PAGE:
PMCID: PMC4493053  PMID: 24651015
Neuro-Oncology  2014;16(Suppl 3):iii16.
BACKGROUND: Ependymomas are common childhood brain tumors that occur throughout the nervous system, but are most common in the pediatric hindbrain. Current standard therapy comprises surgery and radiation, but not cytotoxic chemotherapy as it does not further increase survival. METHODS: We undertook genetic, and epigenetic studies of a series of childhood posterior fossa ependymomas. RESULTS: Whole-genome and whole-exome sequencing of 47 hindbrain ependymomas reveals an extremely low mutation rate, and zero significant recurrent somatic SNVs. While devoid of recurrent SNVs and focal copy number aberrations, poor prognosis hindbrain ependymomas exhibit a CpG island methylator phenotype (CIMP). Transcriptional silencing driven by CpG methylation converges exclusively on targets of the polycomb repressor complex 2 (PRC2) that represses expression of differentiation genes through tri-methylation of H3K27. CIMP-positive (CIMP+) hindbrain ependymomas are responsive to clinical drugs that target either DNA or H3K27 methylation both in vitro and in vivo. CONCLUSIONS: We conclude that epigenetic modifiers are the first rational therapeutic candidates for this deadly malignancy, which is epigenetically de-regulated but genetically bland. SECONDARY CATEGORY: n/a.
PMCID: PMC4144526
Neuro-Oncology  2014;16(Suppl 3):iii28.
BACKGROUND: Tumor recurrence is the main cause of death for children with medulloblastoma, the most common malignant childhood brain tumor. The MYCN oncogene is a poor prognosis marker and is amplified in the molecularly defined SHH and Group 4 subgroups but rarely in WNT and Group 3 subgroups of human medulloblastoma. Recent findings on childhood brain tumor relapse mechanisms suggest spatiotemporal differences within these four subgroups. SOX9 is a transcription factor that is important for glial fate determination in the brain but has also been found to promote tumor metastasization. We previously showed how expression of SOX9 correlates well with human SHH tumors but only few scattered SOX9-positive cells are found in SHH-independent Group 3 and Group 4 human medulloblastoma. METHODS: In order to study recurrence processes experimentally, we used a previously described transgenic Tet-OFF (Glt1-tTA) inducible model of MYCN-driven SHH-independent medulloblastoma (GTML mouse). To recreate metastatic recurrence we further used a Tet-ON (SOX9-rtTA) model that drives MYCN expression from the SOX9 promoter upon doxycycline treatment. RESULTS: By crossing the GTML Tet-OFF model with a Tet-ON transgene we managed to study rare SOX9-positive tumor cells after SOX9-negative tumor cells were first depleted using doxycycline. SOX9-positive GTML cells were tumorigenic and reinitiated distant recurrences over time. The SOX9-positive cells further showed an increased resistance to MYCN-targeted therapies. Relapses showed similar histopathology but presented generally higher levels SOX9 as compared to primary GTML tumors. A similar correlation was found in Group 3 and Group 4 medulloblastoma patients where isolated metastases had consistently higher SOX9 levels as compared to corresponding primary tumors. Finally, we overexpressed SOX9 in normal cerebellar stem cells transduced with mutationally stabilized MYCN-T58A and injected them back into the cerebellum of adult mice. Surprisingly, SOX9-positive MYCN-T58A brain tumors migrated and developed in the forebrain in contrast to the cerebellar stem cells transduced with MYCN-T58A only. CONCLUSIONS: Our findings suggest that increased levels of SOX9 drives migration in MYCN-driven medulloblastoma. Rare SOX9-positive tumor cells show an increased therapy resistance and are alone capable of reinitiating childhood brain tumors. Further characterization of SOX9-positive cells in Group 3 and Group 4 tumors could help us understand what drives metastatic medulloblastoma relapse and could lead to new therapies directed against these particularly serious cell types. SECONDARY CATEGORY: Tumor Biology.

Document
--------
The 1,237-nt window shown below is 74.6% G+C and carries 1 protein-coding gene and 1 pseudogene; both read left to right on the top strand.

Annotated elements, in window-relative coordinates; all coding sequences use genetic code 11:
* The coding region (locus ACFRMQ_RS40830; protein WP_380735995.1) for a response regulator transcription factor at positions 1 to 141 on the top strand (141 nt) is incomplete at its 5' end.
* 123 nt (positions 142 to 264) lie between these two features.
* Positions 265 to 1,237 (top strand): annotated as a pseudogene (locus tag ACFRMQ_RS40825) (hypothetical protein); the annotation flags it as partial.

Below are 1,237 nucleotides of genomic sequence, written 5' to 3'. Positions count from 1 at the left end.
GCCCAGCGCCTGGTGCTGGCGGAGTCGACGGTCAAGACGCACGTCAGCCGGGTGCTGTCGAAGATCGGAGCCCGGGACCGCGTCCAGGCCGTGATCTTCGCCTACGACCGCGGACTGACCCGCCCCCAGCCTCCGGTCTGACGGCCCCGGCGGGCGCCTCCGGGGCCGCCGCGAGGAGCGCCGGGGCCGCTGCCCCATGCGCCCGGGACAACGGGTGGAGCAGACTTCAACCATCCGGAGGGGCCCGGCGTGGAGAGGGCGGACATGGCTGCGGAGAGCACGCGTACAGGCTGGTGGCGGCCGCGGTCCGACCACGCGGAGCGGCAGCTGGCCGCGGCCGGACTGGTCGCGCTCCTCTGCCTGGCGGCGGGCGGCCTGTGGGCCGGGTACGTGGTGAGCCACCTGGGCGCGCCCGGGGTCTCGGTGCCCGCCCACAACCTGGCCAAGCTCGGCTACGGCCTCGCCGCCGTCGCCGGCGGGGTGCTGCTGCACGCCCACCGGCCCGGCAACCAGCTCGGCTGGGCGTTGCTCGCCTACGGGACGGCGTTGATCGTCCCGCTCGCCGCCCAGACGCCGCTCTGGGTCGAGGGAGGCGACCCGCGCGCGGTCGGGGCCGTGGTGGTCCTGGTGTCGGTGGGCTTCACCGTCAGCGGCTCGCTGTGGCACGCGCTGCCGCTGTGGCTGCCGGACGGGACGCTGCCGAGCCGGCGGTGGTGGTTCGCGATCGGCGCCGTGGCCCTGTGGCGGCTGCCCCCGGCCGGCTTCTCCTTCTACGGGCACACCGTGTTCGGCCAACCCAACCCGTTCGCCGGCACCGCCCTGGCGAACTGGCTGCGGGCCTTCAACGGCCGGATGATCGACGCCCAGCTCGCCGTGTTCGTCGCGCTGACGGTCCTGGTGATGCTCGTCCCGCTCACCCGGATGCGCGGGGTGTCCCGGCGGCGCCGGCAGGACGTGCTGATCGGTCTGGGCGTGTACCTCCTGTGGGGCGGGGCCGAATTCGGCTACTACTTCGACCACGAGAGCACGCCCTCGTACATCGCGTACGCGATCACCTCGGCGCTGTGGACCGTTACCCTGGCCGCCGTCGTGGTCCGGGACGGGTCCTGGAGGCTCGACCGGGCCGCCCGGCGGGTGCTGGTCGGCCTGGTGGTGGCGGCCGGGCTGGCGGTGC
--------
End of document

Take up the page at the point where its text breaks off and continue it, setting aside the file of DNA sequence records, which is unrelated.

PMCID: PMC4144565
Neuro-Oncology  2014;16(Suppl 3):iii35.
BACKGROUND: (blind field). METHODS: Expression profiling, molecular subgrouping and analysis of somatic copy number alterations were conducted on multiple independent cohorts of patient tumour samples to examine intermediates of the MET signaling pathway in medulloblastoma. To examine the in vitro and in vivo effects of foretinib treatment; MET signalling biochemical analysis; migration and invasion assays; and foretinib pharmacokinetic studies were performed. Medulloblastoma xenografts and transgenic mouse models were used to evaluate foretinib treatment in vivo. RESULTS: We analyzed three large non-overlapping cohorts of medulloblastoma patients (discovery cohort, n = 199; validation cohort 1, n = 439; validation cohort 2, n = 285) and demonstrated that cMET, known to be involved in tumor progression and dissemination, is a marker of sonic hedgehog (SHH) medulloblastoma. Importantly, immunohistochemical analysis of activated cMET (phosphorylated cMET) in another independent patient cohort (n = 385) revealed that cMET activation correlates with increased tumor relapse and a poor survival in pediatric patients with SHH medulloblastomas, thus defining a subset of patients that may benefit from cMET targeted therapy. We show that foretinib, an FDA approved inhibitor of cMET, suppresses cMET activation, decreases proliferation and induces apoptosis, both in medulloblastoma cell lines and in SHH medulloblastoma xenografts. Furthermore foretinib penetrates the blood-brain barrier and is effective both in the primary and in the metastatic compartments. Treatment of mouse xenografts and of an aggressive transgenic model of metastatic SHH medulloblastoma with foretinib reduced primary medulloblastoma growth, decreased the incidence of metastases by 36% and increased survival by 45%. CONCLUSIONS: Our results provide strong rationale for advancing foretinib into clinical trials for SHH-driven medulloblastomas. SECONDARY CATEGORY: Tumor Biology.